There is an important debate currently raging between experts within the financial industry. Since it involves a question I’ve been receiving increasingly as of late I am going to address here.
The debate is whether we get significant inflation / falling U.S. Dollar or deflation / rising USD. It should be noted that there are very smart, successful investors, advisors, hedge fund managers and economists on both sides of the debate.
The recent year-over-year Consumer Price Inflation (CPI) prints have been quite high at 4.16%, 4.99%, 5.39%, and 5.37%. However, the bigger question we’re exploring here is if high inflation will be sustained for the foreseeable future or if the inflation is truly “transitory” as some policymakers are suggesting. Continue reading “Inflation or Deflation?”
Inflation does not always show up in higher prices for the things you buy but often shows up in lower quantities for the same prior price.
Check out the paper towel quantity difference between these two rolls.
Now, this guy circled the wrong thing but compare the square footage of each roll. The prior roll included 85 square feet of paper towel while the new one included just 74 square feet. So, in order to get the same quantity as before, you need to buy 14.9% more (i.e. 85 / 74 – 1 = 14.9%)!
If the cost was previously $1.67 per roll, and the new smaller rolls cost the same amount, the equivalent quantity today would cost $1.92 or 15% more! That’s a very SIGNIFICANT inflation rate especially considering this inflation is not solely impacting paper towel but likely many of the goods we buy on a daily basis.
The most recent COVID relief bill was signed by President Biden yesterday. In one year’s time our government (two different administrations) has passed about $6 trillion worth of stimulus. We’re so used to “trillions” being thrown around I believe we’ve become numb to the mind-blowing magnitude of it all so I’ll try to put it in perspective:
- $6,000,000,000,000 (that’s twelve zeros) divided by a population of 330 million is about $18,000 for every man, woman and child.
- The average household is about 2.5 people (130 million households) so $6 trillion of stimulus is about $46,000 for every household on average. For our family of five, it’s about $90,000 (no, we didn’t get any of that).
Continue reading “Putting $6 Trillion “Stimulus” in Perspective”
I’m again hearing stories of grocery store shelves emptied of toilet paper. Like many things in life, it’s actually a very simple problem to address but not always easy.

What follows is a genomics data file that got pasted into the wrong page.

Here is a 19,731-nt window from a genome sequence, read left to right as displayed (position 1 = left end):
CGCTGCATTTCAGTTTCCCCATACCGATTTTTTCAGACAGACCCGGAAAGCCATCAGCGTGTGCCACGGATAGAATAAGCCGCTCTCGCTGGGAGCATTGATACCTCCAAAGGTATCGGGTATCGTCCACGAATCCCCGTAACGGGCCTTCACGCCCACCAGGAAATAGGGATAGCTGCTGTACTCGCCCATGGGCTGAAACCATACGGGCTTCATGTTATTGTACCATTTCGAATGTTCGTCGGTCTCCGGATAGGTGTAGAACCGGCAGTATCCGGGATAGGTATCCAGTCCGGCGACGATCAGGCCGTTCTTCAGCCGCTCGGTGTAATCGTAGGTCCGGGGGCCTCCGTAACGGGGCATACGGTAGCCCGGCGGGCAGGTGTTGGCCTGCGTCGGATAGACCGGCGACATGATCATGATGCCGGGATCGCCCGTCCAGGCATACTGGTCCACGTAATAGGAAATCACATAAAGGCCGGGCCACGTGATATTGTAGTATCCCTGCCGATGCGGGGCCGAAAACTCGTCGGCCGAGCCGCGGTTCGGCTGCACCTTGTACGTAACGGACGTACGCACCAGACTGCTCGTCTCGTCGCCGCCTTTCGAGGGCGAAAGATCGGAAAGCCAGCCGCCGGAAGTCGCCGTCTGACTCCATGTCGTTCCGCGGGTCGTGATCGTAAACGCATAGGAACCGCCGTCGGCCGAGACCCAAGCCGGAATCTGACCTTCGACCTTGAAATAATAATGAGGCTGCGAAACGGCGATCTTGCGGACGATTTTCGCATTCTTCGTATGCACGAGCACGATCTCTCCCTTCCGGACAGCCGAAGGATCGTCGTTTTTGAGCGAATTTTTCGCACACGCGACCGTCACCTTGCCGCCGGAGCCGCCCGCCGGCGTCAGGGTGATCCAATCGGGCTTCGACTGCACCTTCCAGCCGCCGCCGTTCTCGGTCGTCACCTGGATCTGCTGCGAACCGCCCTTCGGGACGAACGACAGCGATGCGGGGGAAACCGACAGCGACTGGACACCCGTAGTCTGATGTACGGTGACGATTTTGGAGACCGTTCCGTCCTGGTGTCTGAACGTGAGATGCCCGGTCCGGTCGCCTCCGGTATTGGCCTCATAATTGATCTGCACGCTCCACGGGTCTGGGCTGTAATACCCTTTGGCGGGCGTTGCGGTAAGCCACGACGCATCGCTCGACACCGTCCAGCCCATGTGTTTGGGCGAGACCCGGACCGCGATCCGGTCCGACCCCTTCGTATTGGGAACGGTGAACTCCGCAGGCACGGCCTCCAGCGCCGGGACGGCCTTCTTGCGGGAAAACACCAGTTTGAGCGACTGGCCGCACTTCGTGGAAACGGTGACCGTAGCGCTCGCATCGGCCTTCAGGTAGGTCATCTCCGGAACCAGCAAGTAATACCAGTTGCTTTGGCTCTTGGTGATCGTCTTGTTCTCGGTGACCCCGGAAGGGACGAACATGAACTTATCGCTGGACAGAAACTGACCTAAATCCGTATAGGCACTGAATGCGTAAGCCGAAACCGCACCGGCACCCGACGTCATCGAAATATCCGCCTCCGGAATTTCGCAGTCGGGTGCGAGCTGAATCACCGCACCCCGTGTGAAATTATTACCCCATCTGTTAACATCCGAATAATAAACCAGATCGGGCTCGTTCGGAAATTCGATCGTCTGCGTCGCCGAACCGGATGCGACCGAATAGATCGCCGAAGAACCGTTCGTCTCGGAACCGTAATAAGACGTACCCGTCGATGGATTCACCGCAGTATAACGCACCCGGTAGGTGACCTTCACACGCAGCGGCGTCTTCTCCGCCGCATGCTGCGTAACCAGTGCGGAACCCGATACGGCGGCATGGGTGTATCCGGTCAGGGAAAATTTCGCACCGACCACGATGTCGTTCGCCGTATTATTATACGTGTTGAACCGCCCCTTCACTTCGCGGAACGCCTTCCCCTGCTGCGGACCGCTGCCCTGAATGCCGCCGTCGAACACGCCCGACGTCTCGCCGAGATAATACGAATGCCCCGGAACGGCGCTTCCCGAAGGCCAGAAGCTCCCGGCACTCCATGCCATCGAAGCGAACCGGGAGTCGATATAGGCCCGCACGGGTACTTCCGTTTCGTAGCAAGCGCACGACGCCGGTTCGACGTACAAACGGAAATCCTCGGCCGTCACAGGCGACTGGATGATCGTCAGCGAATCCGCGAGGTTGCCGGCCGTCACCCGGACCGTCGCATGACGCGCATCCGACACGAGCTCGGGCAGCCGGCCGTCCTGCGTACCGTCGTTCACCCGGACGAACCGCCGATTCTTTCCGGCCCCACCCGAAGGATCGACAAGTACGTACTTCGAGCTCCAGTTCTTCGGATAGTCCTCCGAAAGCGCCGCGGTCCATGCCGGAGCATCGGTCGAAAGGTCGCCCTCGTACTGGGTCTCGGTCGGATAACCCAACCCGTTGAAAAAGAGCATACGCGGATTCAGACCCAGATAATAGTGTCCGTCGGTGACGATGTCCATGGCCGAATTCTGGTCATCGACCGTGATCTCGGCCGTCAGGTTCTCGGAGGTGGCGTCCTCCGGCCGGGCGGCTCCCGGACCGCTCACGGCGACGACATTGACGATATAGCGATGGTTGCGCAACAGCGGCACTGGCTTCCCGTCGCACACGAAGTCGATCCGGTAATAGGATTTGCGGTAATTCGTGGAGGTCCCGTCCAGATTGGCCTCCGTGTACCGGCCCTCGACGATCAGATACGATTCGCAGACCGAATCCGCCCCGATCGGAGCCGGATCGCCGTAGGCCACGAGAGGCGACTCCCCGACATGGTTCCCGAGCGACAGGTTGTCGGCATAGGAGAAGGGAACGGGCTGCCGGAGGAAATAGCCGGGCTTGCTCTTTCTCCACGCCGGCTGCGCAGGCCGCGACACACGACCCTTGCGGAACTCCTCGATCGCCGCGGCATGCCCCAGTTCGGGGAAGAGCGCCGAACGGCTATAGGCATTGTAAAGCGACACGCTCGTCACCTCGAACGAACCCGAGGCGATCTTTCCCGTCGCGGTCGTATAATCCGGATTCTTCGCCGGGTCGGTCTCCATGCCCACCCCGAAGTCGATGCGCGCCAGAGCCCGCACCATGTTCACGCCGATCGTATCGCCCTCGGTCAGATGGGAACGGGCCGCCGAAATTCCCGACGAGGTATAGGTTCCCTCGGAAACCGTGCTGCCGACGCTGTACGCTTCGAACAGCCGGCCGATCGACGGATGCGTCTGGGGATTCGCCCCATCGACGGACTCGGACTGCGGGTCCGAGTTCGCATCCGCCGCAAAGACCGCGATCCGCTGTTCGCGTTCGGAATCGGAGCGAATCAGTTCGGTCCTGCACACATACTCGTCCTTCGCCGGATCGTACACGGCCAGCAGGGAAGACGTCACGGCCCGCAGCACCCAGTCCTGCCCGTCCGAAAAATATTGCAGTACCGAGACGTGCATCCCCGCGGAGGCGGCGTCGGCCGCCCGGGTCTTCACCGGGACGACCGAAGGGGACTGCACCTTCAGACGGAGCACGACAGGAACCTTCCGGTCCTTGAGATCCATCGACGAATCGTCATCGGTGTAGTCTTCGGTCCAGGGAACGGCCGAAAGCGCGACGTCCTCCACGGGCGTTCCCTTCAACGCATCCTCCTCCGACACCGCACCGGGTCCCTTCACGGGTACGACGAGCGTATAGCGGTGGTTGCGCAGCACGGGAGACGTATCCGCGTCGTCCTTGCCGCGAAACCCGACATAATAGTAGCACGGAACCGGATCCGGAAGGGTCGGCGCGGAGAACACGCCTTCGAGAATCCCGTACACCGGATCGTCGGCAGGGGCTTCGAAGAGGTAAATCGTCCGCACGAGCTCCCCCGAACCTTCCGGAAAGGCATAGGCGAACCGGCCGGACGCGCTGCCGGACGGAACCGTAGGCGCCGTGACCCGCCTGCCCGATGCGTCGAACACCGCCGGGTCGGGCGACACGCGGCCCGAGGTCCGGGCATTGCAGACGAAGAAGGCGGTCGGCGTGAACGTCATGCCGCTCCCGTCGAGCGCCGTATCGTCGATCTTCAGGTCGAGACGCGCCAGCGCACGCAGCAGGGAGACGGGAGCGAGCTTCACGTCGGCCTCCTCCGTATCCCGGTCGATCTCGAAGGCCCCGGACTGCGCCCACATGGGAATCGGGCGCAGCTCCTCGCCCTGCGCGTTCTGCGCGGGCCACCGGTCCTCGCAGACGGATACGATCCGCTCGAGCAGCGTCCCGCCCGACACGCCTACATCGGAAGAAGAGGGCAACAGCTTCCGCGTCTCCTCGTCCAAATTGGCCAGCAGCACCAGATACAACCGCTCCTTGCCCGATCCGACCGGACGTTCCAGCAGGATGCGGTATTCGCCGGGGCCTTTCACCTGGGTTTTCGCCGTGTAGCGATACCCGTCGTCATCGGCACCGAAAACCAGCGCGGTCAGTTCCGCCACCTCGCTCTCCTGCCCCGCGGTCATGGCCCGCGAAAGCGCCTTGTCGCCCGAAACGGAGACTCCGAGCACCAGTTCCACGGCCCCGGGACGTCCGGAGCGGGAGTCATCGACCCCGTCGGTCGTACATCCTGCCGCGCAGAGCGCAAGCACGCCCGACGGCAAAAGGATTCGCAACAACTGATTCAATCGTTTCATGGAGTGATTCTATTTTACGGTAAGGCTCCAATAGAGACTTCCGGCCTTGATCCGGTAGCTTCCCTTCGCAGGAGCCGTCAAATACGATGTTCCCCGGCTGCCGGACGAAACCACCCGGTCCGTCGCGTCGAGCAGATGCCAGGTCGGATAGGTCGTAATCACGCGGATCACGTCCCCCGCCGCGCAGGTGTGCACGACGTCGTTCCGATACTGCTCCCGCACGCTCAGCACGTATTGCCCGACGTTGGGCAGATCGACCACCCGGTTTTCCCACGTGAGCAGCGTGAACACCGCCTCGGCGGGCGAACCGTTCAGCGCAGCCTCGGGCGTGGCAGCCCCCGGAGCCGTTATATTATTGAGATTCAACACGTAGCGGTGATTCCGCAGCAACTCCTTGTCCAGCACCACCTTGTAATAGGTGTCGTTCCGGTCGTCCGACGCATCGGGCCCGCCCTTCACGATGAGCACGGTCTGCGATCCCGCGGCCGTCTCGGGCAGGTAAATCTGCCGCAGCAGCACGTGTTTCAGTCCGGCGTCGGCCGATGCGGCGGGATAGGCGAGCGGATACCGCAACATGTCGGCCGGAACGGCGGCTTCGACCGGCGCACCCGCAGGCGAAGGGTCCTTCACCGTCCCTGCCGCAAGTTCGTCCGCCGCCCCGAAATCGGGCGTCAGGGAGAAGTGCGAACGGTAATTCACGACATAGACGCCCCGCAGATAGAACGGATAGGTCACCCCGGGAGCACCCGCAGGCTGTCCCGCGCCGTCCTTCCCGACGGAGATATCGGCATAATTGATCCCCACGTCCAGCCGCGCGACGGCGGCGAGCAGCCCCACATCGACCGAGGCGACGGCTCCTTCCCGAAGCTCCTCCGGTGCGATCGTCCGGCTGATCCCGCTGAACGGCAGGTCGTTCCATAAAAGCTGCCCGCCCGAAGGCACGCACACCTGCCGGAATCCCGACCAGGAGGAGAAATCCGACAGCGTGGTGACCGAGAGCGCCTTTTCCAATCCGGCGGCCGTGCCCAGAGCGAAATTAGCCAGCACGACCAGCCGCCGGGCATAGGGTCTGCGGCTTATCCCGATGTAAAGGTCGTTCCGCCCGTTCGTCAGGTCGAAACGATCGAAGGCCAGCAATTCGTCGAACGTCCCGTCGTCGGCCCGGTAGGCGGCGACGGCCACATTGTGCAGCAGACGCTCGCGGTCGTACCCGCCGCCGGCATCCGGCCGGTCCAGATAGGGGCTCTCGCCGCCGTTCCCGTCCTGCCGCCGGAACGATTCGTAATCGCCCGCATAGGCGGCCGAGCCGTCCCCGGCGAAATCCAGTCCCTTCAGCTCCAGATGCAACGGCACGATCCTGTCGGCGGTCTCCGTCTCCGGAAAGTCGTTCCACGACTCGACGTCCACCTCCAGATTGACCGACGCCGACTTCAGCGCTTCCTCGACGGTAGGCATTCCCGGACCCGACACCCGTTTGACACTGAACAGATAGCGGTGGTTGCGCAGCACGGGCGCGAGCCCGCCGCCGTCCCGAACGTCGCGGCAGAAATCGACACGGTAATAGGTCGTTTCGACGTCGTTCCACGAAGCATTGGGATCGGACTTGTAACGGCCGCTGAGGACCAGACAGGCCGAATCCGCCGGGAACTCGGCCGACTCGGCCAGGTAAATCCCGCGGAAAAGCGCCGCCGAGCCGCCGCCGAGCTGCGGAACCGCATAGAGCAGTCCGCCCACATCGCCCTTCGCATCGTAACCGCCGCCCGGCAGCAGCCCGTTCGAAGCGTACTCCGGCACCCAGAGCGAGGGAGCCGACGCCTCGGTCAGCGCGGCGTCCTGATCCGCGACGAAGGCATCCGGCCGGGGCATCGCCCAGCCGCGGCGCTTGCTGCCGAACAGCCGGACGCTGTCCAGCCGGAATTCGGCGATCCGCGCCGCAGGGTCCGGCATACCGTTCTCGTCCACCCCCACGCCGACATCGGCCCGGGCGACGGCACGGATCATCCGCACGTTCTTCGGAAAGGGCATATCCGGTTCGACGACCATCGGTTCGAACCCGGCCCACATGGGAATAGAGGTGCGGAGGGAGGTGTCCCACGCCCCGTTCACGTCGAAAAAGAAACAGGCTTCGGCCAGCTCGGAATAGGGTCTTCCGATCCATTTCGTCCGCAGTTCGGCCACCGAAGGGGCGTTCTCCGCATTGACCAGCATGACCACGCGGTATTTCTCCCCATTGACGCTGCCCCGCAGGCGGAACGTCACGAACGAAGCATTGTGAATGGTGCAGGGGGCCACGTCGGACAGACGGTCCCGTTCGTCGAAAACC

I’ve heard a lot of people exclaim how irrational it is that people are stocking up on toilet paper in response to this particular virus. But, I disagree. It’s actually quite rational.
After all, toilet paper doesn’t expire so it’ll be just as useful in five years as it is today so you don’t have to worry about buying more than you can quickly use since it doesn’t go bad anyway. Therefore, if you’re worried other people are going to raid the shelves it’s perfectly rational to want to get out ahead of it and stock up yourself ASAP.
This then leads to a cycle that feeds upon itself. As more people begin hearing stories of difficulty in obtaining toilet paper they rush to the stores and buy whatever they can get their hands on and the cycle continues.
The problem is with *PRICE.* Continue reading “Toilet Paper “Shortage” Solved”
The debt of the US government recently crossed $27 trillion. Additionally, there are talks for another $2 trillion of stimulus (which the stock market is loving by the way). So, if passed, that would put the US national debt at around $29 trillion!
We should note that the US National Debt was about $20 trillion at this time in 2016. So, the debt was doubled to $20 trillion from $10 trillion (2008-2016) during President Obama’s two terms and looks to be on pace to double again over the subsequent two terms based on the increase thus far in President Trump’s first term.
A $29 trillion debt represents almost $90,000 per US citizen. That means a household with four people has about $360,000 as their share of the national debt in addition to their own private debt and their state and local government debt. Consider that total US household debt is about $14 trillion so that’s another $42,000 per citizen, or $170,000 for that same household of four on average.
Let’s consider what this really means. Continue reading “$27 Trillion National Debt and Counting, How It Gets Paid and Who Pays It”